The Red Thread
by Grace Lin
(Pre School – Grade 3) Lin offers a contemporary fairy tale, using a story within a story to weave in a Chinese belief that “an invisible, unbreakable red thread connects all who are destined to be together.” It begins with an Asian girl asking her Caucasian parents to read a favorite story “again,” thus introducing the main story: a royal couple both suffer a mysterious pain in their chests that nothing can remedy or explain, until a peddler gives them magic spectacles that allow them to see a red thread bound tightly around their hearts. They follow its loose end for days, crossing a sea, the pain gradually easing, until they reach a small village in a foreign land and find a gurgling, smiling baby at the end. A wise old villager tells them, “This baby belongs to you.” Bright illustrations and vivid language will likely appeal even to preschoolers.
We Belong Together
by Todd Parr
Popular author-illustrator Parr illustrates the rewards of family ties in this heartfelt, supportive book geared toward adopted children and their parents. In each double-page spread, Parr completes the phrase “We belong together because . . .” with poignant explanations that touch upon basic, tangible needs (“You needed a home . . . and I had one to share”) as well as emotional ones: “You needed someone to say ‘I love you’ . . . and we had love to give. Now we all have someone to kiss goodnight.” Cheerful, friendly artwork, with thickly outlined forms and characters and a bold rainbow palette, inclusively depicts an array of children and families and emphasizes the rewards of adoption for adults and children alike. Apart from the subtitle, the text never uses the word adoption nor refers to the adoption process, keeping the focus squarely on the universal joys of sharing hearth and heart.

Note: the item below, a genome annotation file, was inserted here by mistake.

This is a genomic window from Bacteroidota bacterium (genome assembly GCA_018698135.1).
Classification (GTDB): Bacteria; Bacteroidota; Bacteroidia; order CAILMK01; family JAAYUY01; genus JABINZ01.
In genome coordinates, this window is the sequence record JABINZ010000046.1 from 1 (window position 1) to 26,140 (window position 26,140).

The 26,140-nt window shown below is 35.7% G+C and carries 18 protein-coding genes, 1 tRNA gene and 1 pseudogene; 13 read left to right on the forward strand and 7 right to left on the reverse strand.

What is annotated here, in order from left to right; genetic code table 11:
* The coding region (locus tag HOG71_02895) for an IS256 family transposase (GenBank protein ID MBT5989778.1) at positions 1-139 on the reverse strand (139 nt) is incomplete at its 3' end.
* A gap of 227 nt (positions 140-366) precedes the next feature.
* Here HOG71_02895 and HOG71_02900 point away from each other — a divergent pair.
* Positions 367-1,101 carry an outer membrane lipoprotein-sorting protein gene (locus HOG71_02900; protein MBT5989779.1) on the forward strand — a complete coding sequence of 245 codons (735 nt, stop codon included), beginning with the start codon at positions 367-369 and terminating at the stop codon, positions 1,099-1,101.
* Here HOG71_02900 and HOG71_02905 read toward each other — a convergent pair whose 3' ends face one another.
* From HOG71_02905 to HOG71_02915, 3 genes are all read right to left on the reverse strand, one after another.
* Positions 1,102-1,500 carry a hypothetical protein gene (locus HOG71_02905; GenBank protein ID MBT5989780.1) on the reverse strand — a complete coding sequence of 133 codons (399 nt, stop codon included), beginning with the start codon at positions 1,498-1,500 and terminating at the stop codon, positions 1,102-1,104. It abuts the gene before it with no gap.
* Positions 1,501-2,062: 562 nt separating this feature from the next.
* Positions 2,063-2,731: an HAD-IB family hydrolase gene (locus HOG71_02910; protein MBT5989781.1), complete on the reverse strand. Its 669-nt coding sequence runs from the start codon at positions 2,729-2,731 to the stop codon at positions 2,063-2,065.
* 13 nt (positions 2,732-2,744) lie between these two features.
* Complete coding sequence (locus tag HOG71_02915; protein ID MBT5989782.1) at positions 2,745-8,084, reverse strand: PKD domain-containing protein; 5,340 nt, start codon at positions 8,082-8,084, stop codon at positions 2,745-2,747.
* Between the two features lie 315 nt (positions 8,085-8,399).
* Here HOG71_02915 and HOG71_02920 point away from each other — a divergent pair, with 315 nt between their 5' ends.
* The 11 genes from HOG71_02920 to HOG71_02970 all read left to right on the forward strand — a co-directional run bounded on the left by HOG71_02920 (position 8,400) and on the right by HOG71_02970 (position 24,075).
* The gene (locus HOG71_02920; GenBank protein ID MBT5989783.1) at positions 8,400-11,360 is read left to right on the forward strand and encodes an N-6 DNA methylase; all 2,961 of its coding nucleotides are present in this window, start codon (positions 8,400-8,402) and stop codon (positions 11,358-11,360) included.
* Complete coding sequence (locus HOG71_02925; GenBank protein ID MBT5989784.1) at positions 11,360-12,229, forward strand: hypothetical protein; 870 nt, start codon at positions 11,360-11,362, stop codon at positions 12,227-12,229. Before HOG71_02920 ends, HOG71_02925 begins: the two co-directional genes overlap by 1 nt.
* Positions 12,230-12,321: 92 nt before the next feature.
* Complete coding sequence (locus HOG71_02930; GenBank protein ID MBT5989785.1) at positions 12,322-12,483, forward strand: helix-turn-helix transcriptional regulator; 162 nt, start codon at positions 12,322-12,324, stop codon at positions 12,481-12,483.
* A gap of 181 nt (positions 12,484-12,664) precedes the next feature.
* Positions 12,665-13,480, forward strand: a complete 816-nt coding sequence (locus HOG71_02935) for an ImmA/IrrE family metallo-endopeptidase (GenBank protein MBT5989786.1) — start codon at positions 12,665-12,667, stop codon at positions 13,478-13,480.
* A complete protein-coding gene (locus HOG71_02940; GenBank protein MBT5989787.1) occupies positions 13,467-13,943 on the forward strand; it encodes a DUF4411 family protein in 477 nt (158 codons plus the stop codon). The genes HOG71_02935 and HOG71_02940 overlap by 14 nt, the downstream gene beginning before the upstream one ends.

You’re Not My Real Mother
by Molly Friedrich
(Pre School-K) An adoptive mother tells her daughter all of the reasons why she is a “real mother,” even though they do not look alike – “does a real mother drive to Parker’s house to pick up Polar Bear [her stuffed animal] when you’ve left him there?” Page after page of heartwarming examples are presented as the parent and child are portrayed in large, realistic-looking, mixed-media illustrations. One spread shows them frolicking on a trampoline surrounded by yellow forsythia bushes; the girl’s happiness is clearly expressed on her face and the mother seems to be jumping right off the page. Adoptive parents will welcome another chance to show their love through the sharing of this cheerful book.
Zachary’s New Home: A Story for Foster and Adopted Children
by Geraldine M. Blomquist
This story for adopted and foster children describes the adventures of Zachary the kitten, who is taken from his mother’s house when his mother is unable to take care of him. The book follows Zachary as he first goes into foster care and then is adopted by a family of geese. Zachary experiences the expected and true-to-life feelings of shame, anger, rebelliousness, and hurt, and his adoptive parents struggle with their own feelings during Zachary’s tougher times, until Zachary finally finds a place he can call home. The poignant story is brought to life by Margo Lemieux’s detailed, evocative drawings.